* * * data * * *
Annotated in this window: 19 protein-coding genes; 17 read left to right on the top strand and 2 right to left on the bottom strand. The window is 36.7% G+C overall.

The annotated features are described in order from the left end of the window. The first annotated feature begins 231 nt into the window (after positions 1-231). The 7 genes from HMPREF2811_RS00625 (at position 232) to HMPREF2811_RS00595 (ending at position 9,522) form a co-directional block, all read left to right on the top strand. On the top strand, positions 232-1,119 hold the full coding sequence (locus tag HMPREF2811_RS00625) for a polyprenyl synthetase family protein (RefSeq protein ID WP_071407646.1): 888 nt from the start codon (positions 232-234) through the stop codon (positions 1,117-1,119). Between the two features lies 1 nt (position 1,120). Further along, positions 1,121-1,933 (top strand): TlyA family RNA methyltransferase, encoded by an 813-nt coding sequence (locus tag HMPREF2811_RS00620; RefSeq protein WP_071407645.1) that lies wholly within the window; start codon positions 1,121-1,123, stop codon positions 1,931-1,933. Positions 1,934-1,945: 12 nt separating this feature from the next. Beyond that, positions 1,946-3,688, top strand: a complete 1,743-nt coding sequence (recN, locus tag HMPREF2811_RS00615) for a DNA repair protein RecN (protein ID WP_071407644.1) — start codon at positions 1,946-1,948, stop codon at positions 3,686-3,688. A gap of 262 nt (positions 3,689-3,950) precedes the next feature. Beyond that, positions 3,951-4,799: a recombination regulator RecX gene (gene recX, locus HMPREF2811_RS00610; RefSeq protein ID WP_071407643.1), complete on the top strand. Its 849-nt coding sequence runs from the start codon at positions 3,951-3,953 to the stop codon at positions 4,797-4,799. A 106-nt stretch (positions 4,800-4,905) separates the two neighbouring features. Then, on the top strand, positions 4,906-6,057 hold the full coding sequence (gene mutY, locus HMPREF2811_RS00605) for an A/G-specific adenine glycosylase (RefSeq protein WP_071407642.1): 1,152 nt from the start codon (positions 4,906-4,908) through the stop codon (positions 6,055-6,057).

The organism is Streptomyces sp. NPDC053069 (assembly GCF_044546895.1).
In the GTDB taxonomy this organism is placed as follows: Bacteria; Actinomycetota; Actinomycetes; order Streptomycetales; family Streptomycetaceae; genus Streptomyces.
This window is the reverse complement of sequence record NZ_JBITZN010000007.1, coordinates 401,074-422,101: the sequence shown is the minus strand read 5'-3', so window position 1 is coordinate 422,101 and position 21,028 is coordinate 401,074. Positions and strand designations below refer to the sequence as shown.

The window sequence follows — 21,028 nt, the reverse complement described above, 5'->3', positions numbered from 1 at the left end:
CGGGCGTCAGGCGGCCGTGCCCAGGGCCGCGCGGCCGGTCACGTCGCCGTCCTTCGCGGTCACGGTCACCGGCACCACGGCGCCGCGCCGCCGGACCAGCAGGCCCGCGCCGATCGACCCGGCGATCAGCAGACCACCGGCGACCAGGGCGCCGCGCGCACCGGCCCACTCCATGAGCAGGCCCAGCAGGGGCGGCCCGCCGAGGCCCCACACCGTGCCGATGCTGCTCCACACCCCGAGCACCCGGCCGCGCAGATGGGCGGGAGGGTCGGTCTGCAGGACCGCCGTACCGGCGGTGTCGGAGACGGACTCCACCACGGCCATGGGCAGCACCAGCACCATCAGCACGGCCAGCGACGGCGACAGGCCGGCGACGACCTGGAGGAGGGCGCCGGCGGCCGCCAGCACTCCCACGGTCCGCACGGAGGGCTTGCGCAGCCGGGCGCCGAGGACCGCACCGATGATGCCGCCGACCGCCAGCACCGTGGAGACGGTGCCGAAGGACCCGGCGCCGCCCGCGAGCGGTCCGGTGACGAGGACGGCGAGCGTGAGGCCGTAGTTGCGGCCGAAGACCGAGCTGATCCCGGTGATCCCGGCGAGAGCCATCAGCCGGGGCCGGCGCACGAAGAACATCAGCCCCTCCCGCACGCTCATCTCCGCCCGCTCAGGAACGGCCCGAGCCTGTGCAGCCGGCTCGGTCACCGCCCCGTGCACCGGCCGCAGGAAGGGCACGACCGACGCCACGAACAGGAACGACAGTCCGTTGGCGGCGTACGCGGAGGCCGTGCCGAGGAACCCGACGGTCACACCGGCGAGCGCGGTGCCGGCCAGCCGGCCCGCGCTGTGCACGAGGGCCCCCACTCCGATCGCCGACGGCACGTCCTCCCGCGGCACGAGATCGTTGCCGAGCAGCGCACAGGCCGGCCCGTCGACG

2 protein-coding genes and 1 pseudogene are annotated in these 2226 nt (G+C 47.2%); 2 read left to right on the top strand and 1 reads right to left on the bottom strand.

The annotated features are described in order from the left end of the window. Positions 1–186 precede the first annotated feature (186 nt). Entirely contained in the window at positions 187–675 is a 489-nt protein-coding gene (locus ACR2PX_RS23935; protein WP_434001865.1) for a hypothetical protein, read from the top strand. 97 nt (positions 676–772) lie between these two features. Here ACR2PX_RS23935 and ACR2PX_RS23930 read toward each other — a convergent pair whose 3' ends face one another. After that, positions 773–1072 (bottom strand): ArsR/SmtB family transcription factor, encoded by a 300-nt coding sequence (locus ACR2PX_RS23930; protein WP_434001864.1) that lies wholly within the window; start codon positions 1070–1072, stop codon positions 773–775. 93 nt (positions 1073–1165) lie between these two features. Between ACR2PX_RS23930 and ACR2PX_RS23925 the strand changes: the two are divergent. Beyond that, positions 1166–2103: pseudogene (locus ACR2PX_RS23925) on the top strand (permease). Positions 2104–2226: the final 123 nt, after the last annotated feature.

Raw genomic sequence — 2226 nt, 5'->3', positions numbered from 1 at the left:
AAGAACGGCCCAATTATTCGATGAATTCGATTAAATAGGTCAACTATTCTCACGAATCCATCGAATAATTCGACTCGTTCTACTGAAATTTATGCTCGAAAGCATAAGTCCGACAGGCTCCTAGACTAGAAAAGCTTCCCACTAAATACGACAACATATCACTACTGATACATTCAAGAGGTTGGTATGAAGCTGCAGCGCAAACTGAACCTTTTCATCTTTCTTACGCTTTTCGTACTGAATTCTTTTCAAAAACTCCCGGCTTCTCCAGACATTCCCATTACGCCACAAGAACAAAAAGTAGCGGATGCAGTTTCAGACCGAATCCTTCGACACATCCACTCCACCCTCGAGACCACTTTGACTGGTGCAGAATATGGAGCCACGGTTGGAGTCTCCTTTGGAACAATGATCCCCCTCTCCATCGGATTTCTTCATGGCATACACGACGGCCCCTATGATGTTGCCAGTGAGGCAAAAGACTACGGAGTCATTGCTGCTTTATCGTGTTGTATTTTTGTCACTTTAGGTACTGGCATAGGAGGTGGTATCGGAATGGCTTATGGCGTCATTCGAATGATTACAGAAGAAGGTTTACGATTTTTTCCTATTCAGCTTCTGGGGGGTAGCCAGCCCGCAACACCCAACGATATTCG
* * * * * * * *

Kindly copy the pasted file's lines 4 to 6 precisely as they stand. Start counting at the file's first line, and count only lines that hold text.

In the GTDB taxonomy this organism is placed as follows: Bacteria; Actinomycetota; Actinomycetes; order Streptomycetales; family Streptomycetaceae; genus Streptomyces.
This window is the reverse complement of sequence record NZ_JBITZN010000007.1, coordinates 401,074-422,101: the sequence shown is the minus strand read 5'-3', so window position 1 is coordinate 422,101 and position 21,028 is coordinate 401,074. Positions and strand designations below refer to the sequence as shown.

The window sequence follows — 21,028 nt, the reverse complement described above, 5'->3', positions numbered from 1 at the left end: